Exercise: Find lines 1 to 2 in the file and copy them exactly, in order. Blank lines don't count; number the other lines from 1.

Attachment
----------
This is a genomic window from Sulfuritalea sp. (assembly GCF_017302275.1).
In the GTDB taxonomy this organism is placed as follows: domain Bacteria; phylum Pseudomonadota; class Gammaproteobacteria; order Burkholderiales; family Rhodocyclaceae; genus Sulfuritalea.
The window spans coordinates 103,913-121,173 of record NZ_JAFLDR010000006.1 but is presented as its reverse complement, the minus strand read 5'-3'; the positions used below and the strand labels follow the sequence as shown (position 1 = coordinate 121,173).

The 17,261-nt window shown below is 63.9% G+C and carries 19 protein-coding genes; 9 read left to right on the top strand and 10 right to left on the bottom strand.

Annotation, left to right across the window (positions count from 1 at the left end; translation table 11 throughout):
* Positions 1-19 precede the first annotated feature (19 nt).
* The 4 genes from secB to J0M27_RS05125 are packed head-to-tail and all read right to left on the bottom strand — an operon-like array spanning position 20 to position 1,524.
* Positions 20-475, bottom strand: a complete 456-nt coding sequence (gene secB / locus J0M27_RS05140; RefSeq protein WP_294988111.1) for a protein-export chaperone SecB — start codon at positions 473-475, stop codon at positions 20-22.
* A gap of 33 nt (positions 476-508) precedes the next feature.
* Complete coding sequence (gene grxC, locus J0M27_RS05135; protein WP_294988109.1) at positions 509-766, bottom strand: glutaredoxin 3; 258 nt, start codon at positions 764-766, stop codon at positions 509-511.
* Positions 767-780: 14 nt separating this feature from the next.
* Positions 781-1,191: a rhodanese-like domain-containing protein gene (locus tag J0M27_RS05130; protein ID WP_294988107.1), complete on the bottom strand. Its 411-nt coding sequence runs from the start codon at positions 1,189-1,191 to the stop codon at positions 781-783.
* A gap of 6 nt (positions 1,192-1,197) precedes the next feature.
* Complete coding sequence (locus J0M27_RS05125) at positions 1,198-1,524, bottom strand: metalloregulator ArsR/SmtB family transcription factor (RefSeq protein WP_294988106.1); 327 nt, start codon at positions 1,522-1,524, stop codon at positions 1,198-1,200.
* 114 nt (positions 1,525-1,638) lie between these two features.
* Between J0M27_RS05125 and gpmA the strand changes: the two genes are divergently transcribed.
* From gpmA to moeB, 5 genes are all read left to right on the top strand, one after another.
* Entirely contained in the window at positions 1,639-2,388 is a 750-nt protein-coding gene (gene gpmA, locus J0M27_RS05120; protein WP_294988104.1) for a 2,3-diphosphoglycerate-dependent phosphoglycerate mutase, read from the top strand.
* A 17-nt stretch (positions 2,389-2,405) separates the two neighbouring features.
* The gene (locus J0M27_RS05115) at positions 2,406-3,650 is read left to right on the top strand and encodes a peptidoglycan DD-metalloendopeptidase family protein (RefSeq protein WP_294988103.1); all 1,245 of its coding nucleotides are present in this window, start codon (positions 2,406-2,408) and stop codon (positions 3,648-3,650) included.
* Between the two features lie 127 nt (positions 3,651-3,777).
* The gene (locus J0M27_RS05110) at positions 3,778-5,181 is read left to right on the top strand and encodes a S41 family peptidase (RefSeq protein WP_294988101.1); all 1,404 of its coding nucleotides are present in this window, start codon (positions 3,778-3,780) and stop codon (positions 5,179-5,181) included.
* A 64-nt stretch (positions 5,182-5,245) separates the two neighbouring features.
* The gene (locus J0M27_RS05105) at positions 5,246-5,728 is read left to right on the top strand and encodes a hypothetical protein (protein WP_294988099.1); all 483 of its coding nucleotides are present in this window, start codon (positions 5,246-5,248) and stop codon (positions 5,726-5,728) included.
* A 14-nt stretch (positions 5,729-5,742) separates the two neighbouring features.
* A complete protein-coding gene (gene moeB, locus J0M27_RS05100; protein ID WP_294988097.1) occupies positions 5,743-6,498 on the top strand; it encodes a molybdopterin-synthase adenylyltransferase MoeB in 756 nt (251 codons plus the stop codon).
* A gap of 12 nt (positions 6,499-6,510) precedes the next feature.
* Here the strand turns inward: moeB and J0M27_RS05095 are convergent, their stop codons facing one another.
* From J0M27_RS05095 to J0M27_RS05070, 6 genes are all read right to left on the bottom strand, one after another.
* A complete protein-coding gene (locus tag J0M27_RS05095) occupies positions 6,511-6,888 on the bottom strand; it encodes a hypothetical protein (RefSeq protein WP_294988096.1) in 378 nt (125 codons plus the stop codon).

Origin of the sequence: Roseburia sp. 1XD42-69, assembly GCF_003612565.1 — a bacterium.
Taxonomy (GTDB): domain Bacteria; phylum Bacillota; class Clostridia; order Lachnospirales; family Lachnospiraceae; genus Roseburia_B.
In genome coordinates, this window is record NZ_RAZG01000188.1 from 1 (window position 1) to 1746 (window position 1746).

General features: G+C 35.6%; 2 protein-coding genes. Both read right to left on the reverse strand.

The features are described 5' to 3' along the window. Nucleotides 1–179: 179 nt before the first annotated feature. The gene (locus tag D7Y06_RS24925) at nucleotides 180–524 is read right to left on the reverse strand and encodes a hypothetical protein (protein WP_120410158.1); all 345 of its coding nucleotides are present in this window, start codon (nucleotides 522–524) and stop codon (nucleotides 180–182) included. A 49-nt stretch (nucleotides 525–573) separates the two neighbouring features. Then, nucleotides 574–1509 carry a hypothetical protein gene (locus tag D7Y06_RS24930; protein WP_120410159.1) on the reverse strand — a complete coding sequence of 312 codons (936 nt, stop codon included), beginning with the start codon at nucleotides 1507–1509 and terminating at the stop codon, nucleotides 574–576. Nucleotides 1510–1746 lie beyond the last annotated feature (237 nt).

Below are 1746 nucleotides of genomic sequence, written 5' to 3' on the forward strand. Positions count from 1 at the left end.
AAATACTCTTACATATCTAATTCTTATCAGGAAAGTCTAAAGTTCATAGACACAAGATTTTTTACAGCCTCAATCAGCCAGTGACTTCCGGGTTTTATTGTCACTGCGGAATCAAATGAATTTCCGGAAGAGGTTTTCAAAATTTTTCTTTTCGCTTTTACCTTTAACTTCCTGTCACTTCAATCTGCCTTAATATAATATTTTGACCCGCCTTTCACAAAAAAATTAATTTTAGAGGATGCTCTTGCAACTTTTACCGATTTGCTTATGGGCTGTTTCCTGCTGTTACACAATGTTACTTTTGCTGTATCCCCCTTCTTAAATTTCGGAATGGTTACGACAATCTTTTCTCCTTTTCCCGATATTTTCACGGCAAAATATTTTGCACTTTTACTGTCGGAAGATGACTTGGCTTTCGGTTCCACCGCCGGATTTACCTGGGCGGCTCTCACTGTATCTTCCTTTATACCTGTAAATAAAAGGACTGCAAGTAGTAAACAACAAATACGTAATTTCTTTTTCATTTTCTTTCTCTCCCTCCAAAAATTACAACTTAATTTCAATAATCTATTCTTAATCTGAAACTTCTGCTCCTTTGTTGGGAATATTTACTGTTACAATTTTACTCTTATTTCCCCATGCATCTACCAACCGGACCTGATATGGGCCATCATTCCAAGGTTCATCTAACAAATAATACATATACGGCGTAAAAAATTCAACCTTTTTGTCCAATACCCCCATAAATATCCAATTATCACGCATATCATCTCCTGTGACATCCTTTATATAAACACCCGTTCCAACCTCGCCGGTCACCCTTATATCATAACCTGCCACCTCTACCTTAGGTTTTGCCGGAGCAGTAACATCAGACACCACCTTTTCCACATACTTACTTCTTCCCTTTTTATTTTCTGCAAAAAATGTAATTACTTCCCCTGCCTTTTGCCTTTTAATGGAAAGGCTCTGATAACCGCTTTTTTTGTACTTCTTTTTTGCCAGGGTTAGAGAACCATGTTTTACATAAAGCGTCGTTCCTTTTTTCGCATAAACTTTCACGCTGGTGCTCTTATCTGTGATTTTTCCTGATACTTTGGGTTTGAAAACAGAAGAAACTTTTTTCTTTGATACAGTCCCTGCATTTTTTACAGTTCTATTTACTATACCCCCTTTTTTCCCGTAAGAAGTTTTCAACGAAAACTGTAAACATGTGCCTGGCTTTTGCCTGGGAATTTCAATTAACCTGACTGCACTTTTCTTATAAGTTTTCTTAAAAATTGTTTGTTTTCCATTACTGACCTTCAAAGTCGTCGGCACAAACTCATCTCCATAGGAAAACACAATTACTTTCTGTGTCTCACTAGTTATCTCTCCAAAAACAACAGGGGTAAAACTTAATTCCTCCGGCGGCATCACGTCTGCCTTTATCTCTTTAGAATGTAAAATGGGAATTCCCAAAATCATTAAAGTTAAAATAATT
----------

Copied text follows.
This is a genomic window from Sulfuritalea sp. (assembly GCF_017302275.1).
In the GTDB taxonomy this organism is placed as follows: domain Bacteria; phylum Pseudomonadota; class Gammaproteobacteria; order Burkholderiales; family Rhodocyclaceae; genus Sulfuritalea.